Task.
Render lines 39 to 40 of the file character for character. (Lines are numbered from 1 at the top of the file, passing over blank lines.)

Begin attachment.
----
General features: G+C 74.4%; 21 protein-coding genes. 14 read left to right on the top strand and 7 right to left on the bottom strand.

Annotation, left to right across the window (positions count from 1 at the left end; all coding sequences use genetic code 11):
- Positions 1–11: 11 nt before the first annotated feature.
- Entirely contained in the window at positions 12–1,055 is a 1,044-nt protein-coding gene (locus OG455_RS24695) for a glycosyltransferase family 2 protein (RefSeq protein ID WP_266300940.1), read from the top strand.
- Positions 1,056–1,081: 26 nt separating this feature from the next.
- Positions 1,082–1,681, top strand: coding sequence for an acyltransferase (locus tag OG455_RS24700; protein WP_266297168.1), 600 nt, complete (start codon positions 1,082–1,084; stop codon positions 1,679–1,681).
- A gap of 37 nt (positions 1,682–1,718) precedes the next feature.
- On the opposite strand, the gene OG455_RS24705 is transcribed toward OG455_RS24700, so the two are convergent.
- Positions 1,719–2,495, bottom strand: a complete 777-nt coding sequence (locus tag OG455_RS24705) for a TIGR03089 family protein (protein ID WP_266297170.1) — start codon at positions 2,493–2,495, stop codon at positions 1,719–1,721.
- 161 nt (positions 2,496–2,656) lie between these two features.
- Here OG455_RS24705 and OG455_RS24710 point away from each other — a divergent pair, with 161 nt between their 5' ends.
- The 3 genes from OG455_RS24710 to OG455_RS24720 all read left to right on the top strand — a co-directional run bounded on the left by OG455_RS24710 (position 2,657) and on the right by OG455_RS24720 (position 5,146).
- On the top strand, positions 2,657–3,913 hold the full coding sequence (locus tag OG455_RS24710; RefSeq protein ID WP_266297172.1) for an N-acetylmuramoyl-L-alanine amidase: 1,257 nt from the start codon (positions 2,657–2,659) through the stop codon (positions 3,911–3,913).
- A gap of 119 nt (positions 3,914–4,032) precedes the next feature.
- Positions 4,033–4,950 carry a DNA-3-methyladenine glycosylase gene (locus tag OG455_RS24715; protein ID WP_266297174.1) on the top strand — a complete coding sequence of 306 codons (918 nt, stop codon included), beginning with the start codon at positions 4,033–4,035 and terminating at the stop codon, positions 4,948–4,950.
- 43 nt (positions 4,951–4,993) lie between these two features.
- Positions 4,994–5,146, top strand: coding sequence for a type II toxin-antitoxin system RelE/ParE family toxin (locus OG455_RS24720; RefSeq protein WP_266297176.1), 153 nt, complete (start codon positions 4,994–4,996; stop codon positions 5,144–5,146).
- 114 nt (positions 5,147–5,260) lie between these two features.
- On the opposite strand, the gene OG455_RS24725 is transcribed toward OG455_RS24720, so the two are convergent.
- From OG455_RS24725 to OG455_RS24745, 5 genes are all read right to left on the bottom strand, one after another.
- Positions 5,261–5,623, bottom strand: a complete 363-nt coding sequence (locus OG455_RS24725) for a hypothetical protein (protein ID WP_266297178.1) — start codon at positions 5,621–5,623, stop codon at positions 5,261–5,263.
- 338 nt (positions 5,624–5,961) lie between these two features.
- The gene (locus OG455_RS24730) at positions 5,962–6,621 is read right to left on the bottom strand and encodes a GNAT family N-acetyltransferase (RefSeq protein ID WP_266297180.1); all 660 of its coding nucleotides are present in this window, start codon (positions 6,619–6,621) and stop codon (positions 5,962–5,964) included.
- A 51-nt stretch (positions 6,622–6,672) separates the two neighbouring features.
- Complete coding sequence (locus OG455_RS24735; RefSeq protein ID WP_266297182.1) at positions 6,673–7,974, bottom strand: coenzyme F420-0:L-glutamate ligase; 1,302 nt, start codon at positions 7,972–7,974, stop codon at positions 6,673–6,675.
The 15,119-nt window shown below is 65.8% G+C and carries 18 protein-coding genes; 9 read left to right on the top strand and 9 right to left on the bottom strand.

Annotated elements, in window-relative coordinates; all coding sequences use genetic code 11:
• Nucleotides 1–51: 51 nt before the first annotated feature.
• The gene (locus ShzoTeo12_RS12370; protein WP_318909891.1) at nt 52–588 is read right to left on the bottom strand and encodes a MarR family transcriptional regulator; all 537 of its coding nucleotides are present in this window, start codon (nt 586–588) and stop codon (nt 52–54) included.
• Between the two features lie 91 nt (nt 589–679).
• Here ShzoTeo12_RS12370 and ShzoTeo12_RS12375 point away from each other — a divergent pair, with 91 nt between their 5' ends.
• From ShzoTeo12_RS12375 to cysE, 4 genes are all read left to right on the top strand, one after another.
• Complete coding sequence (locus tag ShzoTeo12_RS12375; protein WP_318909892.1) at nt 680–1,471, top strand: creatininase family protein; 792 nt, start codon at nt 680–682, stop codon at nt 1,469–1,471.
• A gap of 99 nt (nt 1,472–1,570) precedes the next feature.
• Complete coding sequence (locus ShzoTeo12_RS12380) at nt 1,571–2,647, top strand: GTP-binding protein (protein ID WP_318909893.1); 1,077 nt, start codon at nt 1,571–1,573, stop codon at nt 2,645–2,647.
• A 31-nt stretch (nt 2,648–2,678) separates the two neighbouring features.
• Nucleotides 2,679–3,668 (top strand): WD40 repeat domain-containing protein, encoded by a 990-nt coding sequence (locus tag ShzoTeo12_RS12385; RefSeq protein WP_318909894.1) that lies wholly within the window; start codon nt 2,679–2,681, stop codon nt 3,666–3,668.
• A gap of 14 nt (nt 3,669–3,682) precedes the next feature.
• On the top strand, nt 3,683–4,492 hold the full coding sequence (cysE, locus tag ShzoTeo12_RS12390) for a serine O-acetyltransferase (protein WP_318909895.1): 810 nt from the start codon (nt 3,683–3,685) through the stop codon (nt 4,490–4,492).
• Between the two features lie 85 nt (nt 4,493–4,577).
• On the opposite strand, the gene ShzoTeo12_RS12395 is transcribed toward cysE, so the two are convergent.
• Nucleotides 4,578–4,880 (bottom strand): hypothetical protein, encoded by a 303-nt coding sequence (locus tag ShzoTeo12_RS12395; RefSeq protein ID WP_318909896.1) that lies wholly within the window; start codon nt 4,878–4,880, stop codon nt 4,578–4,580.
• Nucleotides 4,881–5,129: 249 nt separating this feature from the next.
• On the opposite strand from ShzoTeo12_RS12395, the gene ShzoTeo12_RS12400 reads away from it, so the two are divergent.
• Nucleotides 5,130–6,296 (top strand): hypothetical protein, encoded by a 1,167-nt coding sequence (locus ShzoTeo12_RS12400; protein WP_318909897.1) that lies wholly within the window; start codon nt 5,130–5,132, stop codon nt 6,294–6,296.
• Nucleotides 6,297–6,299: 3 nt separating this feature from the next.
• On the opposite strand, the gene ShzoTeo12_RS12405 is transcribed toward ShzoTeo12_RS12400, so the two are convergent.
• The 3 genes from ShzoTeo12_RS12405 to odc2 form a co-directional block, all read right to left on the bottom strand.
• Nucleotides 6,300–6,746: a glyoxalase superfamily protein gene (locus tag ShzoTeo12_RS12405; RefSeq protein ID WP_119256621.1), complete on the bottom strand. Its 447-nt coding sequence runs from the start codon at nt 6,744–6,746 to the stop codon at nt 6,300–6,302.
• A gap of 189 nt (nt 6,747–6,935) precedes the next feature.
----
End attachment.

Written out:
• On the top strand, nt 3,683–4,492 hold the full coding sequence (cysE, locus tag ShzoTeo12_RS12390) for a serine O-acetyltransferase (protein WP_318909895.1): 810 nt from the start codon (nt 3,683–3,685) through the stop codon (nt 4,490–4,492).
• Between the two features lie 85 nt (nt 4,493–4,577).